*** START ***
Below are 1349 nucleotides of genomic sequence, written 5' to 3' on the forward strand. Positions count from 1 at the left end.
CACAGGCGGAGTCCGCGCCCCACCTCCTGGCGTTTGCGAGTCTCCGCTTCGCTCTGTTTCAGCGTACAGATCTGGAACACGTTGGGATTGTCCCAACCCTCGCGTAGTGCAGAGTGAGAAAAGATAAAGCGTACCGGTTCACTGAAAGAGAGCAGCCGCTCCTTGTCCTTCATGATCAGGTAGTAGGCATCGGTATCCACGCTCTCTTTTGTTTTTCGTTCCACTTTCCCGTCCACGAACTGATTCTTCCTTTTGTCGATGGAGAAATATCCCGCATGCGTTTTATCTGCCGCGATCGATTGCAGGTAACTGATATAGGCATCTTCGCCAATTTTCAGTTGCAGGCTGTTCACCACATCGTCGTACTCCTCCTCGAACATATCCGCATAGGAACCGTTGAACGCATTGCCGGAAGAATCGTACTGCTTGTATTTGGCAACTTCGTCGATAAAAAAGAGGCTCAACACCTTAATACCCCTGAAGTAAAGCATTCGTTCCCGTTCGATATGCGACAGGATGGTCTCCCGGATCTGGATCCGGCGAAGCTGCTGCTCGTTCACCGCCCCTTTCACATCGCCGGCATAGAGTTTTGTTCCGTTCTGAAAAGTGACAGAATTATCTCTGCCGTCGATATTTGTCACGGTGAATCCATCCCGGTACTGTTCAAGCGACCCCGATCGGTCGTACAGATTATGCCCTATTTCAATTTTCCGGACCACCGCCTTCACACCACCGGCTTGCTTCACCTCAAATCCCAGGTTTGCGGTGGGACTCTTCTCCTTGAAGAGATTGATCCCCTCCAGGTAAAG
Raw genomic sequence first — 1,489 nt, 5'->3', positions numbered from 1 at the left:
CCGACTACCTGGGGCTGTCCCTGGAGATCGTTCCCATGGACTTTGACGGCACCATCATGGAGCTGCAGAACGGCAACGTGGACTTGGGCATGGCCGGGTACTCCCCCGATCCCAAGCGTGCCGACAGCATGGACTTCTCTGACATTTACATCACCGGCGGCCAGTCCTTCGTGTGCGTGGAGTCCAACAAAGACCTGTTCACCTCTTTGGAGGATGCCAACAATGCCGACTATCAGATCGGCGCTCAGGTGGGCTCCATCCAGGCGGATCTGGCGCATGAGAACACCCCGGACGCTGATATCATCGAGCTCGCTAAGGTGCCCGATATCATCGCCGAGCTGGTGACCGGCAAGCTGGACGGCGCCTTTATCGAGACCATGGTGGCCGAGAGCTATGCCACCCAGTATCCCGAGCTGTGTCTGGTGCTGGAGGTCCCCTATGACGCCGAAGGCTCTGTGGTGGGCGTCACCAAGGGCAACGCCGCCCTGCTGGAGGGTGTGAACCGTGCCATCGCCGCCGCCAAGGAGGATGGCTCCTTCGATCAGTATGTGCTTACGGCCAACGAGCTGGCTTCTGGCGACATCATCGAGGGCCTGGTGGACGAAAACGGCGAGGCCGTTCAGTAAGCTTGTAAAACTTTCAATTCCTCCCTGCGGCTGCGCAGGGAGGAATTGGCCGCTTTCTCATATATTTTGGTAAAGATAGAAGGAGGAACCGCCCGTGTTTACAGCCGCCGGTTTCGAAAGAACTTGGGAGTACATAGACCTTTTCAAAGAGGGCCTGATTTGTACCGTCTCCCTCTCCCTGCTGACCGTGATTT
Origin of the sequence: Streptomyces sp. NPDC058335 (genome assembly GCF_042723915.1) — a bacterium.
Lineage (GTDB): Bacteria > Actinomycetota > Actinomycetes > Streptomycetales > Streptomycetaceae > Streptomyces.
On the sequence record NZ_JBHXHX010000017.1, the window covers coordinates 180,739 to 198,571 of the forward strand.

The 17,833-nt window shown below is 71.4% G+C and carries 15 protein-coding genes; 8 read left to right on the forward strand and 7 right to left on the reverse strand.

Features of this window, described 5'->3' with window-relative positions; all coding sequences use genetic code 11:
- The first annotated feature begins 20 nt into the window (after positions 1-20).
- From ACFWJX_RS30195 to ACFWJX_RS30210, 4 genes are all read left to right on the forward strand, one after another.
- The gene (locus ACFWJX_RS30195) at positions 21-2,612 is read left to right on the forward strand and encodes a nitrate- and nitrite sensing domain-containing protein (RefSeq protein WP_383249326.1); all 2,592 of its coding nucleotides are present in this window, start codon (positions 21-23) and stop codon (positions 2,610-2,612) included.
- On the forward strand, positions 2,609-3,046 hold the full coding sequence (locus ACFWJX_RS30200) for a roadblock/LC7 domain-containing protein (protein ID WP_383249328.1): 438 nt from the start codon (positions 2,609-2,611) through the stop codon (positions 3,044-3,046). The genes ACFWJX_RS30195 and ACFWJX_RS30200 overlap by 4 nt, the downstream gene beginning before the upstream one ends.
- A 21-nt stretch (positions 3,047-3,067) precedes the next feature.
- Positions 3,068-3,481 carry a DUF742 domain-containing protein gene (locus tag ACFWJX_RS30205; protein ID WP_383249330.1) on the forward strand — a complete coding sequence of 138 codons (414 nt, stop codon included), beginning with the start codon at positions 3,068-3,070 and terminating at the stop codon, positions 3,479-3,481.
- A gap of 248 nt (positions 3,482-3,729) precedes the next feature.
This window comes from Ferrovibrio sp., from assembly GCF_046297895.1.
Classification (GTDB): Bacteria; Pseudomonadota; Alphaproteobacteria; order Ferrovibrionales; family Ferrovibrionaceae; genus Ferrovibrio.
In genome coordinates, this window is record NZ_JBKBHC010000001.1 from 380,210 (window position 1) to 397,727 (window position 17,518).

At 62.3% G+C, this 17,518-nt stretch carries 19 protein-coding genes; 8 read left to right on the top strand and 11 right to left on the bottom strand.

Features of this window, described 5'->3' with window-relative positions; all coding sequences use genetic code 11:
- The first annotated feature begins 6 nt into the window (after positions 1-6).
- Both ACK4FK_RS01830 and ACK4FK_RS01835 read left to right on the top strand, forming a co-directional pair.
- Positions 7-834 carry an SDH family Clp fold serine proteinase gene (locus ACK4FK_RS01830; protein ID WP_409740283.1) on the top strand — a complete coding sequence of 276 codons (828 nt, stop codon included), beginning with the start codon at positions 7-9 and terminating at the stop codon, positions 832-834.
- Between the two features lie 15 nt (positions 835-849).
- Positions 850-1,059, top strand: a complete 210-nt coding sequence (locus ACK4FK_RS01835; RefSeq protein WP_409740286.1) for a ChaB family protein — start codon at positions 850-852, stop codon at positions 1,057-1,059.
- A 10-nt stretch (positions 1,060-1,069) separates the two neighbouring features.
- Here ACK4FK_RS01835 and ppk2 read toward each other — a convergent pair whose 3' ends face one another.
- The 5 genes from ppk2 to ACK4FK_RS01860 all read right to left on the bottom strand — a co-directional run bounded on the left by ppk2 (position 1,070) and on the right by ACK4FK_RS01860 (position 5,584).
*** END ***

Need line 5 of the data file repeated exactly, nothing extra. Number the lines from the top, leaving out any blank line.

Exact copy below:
Origin of the sequence: Streptomyces sp. NPDC058335 (genome assembly GCF_042723915.1) — a bacterium.